Germany, France throw weight behind EU's 'green' recovery plan

BRUSSELS (Reuters) - France and Germany want a “green” European Union recovery from the coronavirus pandemic, including recovery roadmaps for all economic sectors and a minimum price for carbon permits, according to a plan that drew praise from some EU lawmakers.

French President Emmanuel Macron listens at a joint video news conference with German Chancellor Angela Merkel to discuss Europe's economic recovery plans to respond to the coronavirus crisis at Elysee Palace in Paris, France May 18, 2020. Francois Mori/Pool via REUTERS

The 27-nation bloc’s two biggest economies say the plan - published on Monday and including a proposed 500 billion euro EU recovery fund - should accelerate its shift to a low-carbon economy.

The Commission’s Green Deal climate policies are “the EU’s new growth strategy”, Germany and France said, echoing EU leaders’ promises to use climate goals to guide the recovery.

Every sector should be given a “green recovery roadmap” that could include climate targets, while EU state aid rules should be reviewed to support climate goals, they said.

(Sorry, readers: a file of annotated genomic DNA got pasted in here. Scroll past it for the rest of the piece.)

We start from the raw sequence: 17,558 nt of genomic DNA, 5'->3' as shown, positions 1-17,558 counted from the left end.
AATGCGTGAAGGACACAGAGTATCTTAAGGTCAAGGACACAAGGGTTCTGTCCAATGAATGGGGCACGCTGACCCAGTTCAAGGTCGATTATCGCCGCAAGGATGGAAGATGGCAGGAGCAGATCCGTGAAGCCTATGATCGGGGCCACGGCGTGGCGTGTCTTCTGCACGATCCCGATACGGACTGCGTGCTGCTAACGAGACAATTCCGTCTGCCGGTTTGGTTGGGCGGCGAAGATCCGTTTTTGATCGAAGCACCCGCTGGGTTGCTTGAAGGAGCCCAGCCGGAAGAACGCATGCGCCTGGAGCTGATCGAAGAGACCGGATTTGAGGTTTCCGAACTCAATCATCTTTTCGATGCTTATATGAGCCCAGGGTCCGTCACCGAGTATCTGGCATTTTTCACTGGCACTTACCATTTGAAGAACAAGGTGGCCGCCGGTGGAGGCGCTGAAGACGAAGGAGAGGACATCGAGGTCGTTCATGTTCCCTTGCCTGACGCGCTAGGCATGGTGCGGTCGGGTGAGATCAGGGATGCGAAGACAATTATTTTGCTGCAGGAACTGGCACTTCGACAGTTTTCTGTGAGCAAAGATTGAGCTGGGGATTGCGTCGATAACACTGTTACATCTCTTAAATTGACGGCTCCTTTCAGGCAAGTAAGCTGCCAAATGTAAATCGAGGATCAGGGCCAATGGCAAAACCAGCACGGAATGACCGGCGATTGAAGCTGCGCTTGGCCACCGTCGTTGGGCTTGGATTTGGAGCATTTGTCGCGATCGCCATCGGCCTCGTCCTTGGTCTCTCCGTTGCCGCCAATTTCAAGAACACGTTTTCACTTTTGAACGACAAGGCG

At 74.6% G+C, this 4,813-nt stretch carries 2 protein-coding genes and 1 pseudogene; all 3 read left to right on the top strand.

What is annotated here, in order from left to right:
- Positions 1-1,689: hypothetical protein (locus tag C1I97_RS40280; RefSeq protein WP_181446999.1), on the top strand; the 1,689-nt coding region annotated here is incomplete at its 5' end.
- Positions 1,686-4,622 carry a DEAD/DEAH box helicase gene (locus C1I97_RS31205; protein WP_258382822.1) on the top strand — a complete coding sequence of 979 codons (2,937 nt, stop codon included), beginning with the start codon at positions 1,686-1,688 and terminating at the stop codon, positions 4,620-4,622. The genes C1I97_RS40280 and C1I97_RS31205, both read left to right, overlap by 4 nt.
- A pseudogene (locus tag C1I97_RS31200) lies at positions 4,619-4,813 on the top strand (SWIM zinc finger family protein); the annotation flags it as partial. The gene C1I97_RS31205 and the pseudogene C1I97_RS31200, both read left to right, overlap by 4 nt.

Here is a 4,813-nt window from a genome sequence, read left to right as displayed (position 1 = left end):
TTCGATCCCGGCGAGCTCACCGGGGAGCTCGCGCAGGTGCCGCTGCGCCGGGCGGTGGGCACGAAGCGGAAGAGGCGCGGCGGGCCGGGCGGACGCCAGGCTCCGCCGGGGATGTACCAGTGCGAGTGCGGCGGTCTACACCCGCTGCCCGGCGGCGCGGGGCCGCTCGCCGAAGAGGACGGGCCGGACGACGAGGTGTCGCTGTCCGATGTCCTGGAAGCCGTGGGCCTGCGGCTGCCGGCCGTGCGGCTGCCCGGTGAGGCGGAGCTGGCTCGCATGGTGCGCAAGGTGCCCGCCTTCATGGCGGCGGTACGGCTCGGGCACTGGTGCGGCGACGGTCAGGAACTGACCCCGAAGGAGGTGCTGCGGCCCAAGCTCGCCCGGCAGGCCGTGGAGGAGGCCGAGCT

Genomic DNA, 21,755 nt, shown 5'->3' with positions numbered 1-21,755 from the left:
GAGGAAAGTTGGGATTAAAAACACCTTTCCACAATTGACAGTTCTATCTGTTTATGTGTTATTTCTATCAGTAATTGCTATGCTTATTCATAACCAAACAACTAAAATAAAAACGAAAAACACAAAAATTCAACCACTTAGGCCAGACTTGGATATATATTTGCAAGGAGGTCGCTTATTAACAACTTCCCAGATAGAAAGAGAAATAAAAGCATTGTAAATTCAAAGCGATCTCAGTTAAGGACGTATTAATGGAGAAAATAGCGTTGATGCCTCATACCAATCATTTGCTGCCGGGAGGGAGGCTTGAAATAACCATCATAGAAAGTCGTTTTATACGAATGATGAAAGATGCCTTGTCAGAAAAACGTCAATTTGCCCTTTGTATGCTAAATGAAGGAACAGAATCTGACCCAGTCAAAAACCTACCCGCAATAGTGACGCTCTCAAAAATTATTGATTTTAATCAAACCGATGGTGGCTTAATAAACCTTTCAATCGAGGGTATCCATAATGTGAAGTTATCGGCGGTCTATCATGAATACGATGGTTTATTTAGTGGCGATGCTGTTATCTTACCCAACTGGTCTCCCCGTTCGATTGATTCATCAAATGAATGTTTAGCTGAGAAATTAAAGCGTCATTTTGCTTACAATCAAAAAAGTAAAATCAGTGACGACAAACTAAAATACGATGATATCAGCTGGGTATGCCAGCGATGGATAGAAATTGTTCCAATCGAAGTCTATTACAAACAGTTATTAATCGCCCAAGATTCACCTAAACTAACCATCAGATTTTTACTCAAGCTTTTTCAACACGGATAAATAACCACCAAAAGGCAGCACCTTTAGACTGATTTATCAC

“This is finally a step forward for European solidarity and the climate,” said German Green lawmaker Michael Bloss.

“I welcome that the Green Deal is at the heart of this investment strategy,” French EU lawmaker Pascal Canfin said, referring to the European Commission’s climate policy.

Paris and Berlin urged the bloc to press ahead with plans to impose carbon costs on imports, set a tougher emissions target for 2030 and achieve “carbon neutrality” by 2050.

This fell short for some campaigners, who say the options being considered for a new 2030 EU emissions reduction target would fail to curb catastrophic climate change.

The proposal suggests “insufficient climate targets”, Greenpeace climate policy adviser Sebastian Mang said.

The Commission has proposed a legally-binding EU target to reach “climate neutrality” by 2050 – which means offsetting all greenhouse gas emissions with measures such as carbon capture or planting trees. Poland is the only nation that has not committed to the target.

Germany and France also repeated their call for a minimum price for permits in the EU carbon market.

Reporting by Kate Abnett; Editing by Gareth Jones and Alex Richardson